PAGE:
And I've had an experience or two that were quite unexpected and when I went to places I didn't think I'd be going to. One night - another dark and stormy night - I was leading the group. Jose and Raquel were both away, so I had volunteered to open the house, make hot water for tea, put out the chairs and the mats, turn up the heat and then, when people had gathered, say "now we''ll start" and 45 minutes later say: "now we'll stop". That is all I had signed up for. There were just a handful of people there that night - 4 or 5, I think- and we were just about to begin when the door opened and two young people came in whom none of us had ever seen before. They were in their late teens or early twenties, and the young woman turned out to be the person who was helping Raquel in her garden. Her boyfriend worked in a local natural food store. Neither of them had ever had any exposure to meditation in any form. They just knew that a group met there on Wednesdays. So there they were, bright and eager, and the teacher was gone. It was clear that we couldn't just let them flounder - we had to welcome them in as best we could. So I opened my mouth and embarked on my first experience as a teacher of Buddhist meditation! I didn't do too badly, either. At least they came back.

I know that there are people who are upset by the explosion of interest in Eastern religions and by the many, many Christians who draw insight and nourishment from outside our own religious systems. I can only say, once again, that my own Christan practice and my commitment to my monastic life has just been deepened by my wandering in the Buddhist fields. And who knows, the deepening that I have found might never have happened in any other way.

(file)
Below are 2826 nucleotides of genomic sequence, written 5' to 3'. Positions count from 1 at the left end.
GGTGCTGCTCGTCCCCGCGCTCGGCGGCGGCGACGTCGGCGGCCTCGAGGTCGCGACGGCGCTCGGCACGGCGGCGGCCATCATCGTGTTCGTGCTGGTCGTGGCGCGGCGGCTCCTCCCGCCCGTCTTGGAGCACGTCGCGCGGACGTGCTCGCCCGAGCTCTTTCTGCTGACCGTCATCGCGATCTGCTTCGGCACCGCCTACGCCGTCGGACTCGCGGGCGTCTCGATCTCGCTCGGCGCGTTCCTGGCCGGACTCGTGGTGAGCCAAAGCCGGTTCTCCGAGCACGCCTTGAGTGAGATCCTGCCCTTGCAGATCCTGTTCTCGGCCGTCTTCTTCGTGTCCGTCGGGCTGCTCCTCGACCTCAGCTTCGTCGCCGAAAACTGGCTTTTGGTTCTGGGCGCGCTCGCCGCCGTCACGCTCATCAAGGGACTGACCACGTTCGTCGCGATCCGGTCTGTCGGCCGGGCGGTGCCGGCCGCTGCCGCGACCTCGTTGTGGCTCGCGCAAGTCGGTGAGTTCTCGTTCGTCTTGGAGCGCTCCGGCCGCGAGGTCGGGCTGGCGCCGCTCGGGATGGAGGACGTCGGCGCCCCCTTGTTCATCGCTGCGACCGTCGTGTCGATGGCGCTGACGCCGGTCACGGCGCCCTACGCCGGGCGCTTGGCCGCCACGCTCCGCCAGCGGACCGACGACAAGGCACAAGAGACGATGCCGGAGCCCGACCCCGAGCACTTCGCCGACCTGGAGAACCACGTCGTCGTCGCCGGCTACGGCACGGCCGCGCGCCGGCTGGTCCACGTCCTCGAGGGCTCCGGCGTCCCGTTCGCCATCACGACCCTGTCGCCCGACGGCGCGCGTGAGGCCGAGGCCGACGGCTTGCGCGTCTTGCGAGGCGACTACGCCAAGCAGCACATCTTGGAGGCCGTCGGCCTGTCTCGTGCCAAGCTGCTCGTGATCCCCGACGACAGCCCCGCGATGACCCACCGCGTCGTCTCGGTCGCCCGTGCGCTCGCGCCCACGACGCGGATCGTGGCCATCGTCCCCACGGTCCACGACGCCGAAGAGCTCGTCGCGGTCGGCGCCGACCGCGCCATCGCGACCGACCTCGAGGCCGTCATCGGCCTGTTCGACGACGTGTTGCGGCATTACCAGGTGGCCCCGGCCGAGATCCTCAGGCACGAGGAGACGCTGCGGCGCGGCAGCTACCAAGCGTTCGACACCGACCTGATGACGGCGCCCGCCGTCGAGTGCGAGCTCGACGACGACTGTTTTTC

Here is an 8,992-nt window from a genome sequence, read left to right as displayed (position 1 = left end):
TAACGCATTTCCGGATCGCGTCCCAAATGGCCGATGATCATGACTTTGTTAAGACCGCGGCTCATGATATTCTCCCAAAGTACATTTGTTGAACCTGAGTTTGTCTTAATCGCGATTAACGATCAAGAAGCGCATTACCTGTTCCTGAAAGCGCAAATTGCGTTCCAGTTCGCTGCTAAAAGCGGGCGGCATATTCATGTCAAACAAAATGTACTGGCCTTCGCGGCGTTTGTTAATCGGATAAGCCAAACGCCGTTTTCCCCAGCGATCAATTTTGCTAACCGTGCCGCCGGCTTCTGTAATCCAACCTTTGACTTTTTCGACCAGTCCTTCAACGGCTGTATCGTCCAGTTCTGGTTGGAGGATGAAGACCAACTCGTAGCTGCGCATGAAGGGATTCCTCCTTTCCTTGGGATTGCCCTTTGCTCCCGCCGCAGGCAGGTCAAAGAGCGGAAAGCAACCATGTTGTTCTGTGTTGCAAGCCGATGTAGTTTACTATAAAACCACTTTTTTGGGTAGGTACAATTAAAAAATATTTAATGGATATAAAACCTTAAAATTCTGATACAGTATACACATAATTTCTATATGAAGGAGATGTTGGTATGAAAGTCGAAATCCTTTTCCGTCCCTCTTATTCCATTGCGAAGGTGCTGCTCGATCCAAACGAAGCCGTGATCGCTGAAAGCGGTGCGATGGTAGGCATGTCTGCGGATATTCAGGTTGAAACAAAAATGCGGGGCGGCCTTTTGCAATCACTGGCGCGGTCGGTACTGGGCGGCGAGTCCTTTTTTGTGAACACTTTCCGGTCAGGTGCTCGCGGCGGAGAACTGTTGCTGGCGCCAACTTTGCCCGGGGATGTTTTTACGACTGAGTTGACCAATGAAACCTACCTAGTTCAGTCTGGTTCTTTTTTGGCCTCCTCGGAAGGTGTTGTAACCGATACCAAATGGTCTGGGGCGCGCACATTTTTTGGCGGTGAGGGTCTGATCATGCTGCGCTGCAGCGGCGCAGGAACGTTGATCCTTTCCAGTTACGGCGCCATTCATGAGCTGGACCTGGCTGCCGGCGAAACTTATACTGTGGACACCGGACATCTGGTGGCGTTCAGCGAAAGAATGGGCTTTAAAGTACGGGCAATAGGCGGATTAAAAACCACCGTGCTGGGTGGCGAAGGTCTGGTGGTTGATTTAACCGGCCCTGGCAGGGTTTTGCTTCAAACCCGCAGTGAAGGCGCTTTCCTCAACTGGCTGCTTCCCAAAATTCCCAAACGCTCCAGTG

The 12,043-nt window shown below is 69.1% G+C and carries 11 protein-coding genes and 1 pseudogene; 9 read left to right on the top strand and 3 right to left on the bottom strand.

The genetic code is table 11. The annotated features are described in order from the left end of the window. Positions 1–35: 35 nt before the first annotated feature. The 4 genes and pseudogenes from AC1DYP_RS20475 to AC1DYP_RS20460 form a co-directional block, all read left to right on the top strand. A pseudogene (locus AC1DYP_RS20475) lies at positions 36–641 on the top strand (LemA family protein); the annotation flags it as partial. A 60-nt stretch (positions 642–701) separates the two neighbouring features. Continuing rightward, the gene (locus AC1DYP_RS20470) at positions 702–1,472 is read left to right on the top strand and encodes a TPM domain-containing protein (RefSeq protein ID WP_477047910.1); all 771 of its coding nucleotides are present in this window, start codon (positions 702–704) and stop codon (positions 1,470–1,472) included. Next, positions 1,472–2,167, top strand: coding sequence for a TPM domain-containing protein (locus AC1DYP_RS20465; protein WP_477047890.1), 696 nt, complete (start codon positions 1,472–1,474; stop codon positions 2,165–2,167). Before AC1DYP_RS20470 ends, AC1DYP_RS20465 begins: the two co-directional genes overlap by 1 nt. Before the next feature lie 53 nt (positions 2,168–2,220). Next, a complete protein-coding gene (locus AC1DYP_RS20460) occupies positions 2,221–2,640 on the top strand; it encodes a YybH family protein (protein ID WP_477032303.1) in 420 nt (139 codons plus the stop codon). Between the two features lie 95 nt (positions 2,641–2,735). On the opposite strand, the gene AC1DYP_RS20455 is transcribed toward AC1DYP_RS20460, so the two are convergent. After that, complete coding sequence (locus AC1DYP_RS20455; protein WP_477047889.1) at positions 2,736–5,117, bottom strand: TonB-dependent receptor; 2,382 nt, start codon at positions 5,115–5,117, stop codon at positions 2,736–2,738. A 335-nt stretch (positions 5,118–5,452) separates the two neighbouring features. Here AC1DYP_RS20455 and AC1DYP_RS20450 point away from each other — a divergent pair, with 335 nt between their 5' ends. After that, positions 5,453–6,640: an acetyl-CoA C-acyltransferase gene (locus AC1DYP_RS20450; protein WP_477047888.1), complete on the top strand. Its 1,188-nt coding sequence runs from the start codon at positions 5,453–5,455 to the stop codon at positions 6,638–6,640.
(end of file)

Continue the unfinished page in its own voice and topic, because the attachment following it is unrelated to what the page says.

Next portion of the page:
I'm now one of the "old hands" in the meditation group. There are a few people who have been involved longer than I have, but not many. I don't think that I want to conceive of myself any more apart from that Wednesday night group, it is so deep in my experience of myself and of the world. And I am deeply, deeply indebted to a gentle, lovely old man named Jose, who has led me deeper on my own path and guided me wisely.

And this next weekend I am leading, together with my friend Mary, a retreat on Meditation in the Christian Tradition here at the monastery. The world is full of intersecting paths.

5 comments:

Kathryn J said...

Thank you for this blog post! Over a year ago, I started centering with a group and practicing that prayer form on my own. It has enabled a new dimension of my Christian, Catholic spirituality.